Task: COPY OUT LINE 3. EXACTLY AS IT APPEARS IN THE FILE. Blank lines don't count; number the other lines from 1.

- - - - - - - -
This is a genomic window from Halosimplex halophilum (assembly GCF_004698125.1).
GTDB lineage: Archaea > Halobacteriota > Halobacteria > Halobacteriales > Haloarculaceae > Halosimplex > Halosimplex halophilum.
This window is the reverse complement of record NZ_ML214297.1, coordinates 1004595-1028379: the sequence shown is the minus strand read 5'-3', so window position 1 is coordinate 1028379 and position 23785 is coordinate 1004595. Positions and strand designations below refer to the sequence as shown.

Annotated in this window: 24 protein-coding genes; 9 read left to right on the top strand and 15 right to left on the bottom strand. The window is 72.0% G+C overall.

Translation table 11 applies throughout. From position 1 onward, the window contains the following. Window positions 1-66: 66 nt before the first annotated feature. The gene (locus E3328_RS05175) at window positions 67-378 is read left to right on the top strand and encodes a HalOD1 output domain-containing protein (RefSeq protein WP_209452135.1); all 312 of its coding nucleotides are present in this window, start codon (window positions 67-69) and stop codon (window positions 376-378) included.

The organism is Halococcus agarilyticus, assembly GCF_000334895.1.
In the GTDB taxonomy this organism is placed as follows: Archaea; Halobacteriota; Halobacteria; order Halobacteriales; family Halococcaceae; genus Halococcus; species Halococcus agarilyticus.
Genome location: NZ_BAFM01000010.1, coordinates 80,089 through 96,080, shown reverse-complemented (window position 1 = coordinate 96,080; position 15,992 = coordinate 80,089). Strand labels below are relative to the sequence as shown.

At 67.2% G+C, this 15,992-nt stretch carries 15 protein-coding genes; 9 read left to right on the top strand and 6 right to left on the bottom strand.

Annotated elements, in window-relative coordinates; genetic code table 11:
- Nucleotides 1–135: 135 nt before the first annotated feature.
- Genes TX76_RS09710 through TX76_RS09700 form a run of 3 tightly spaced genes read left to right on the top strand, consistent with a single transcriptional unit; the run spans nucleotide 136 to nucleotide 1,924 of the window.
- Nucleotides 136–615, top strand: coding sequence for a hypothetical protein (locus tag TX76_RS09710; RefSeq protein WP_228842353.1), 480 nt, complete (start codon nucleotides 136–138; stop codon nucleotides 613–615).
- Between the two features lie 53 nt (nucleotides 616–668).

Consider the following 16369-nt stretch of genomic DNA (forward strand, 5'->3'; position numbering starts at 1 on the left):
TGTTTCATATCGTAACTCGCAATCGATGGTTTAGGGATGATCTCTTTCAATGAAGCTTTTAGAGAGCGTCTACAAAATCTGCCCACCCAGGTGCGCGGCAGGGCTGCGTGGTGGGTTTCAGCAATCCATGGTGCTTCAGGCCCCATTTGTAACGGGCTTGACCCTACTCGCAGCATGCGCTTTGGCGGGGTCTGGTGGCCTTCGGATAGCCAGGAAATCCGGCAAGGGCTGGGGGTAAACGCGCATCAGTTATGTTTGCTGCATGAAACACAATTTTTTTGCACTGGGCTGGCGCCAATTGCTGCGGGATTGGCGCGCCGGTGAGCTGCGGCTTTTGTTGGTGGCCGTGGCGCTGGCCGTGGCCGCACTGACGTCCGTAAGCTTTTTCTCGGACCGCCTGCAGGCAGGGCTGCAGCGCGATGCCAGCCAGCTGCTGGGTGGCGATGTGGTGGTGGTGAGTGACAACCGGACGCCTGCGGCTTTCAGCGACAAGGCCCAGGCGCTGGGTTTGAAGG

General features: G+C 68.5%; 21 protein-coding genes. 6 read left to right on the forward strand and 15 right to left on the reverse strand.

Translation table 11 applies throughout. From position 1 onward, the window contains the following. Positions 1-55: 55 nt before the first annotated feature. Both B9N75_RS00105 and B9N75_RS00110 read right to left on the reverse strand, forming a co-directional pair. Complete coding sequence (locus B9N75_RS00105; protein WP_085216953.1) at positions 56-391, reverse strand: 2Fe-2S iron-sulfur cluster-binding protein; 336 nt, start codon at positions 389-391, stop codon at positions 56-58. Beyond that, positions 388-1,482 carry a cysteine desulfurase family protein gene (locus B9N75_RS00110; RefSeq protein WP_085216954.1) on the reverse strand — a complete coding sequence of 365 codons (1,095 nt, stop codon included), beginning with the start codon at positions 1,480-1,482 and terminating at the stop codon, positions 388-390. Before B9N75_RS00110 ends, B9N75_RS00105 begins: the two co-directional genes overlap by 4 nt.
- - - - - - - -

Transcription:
This window is the reverse complement of record NZ_ML214297.1, coordinates 1004595-1028379: the sequence shown is the minus strand read 5'-3', so window position 1 is coordinate 1028379 and position 23785 is coordinate 1004595. Positions and strand designations below refer to the sequence as shown.